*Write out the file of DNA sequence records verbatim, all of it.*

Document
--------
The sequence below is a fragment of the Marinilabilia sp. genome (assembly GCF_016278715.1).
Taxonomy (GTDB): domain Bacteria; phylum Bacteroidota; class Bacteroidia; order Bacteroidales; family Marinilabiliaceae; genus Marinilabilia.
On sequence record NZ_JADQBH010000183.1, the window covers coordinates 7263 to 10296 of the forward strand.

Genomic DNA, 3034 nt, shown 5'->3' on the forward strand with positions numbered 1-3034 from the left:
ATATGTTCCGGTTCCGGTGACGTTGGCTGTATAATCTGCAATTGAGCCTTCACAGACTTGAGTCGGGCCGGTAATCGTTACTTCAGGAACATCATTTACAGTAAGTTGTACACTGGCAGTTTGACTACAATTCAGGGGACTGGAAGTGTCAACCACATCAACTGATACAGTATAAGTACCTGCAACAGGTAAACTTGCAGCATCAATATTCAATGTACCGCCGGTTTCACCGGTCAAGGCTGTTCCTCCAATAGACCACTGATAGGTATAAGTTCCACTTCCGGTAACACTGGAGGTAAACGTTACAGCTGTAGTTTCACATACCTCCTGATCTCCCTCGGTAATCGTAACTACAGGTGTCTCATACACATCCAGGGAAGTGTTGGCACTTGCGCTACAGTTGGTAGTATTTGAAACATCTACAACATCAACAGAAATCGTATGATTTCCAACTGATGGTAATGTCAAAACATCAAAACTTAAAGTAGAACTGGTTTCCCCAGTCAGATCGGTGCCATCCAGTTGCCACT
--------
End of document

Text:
The sequence below is a fragment of the Marinilabilia sp. genome (assembly GCF_016278715.1).
Taxonomy (GTDB): domain Bacteria; phylum Bacteroidota; class Bacteroidia; order Bacteroidales; family Marinilabiliaceae; genus Marinilabilia.
On sequence record NZ_JADQBH010000183.1, the window covers coordinates 7263 to 10296 of the forward strand.

Genomic DNA, 3034 nt, shown 5'->3' on the forward strand with positions numbered 1-3034 from the left:
ATATGTTCCGGTTCCGGTGACGTTGGCTGTATAATCTGCAATTGAGCCTTCACAGACTTGAGTCGGGCCGGTAATCGTTACTTCAGGAACATCATTTACAGTAAGTTGTACACTGGCAGTTTGACTACAATTCAGGGGACTGGAAGTGTCAACCACATCAACTGATACAGTATAAGTACCTGCAACAGGTAAACTTGCAGCATCAATATTCAATGTACCGCCGGTTTCACCGGTCAAGGCTGTTCCTCCAATAGACCACTGATAGGTATAAGTTCCACTTCCGGTAACACTGGAGGTAAACGTTACAGCTGTAGTTTCACATACCTCCTGATCTCCCTCGGTAATCGTAACTACAGGTGTCTCATACACATCCAGGGAAGTGTTGGCACTTGCGCTACAGTTGGTAGTATTTGAAACATCTACAACATCAACAGAAATCGTATGATTTCCAACTGATGGTAATGTCAAAACATCAAAACTTAAAGTAGAACTGGTTTCCCCAGTCAGATCGGTGCCATCCAGTTGCCACT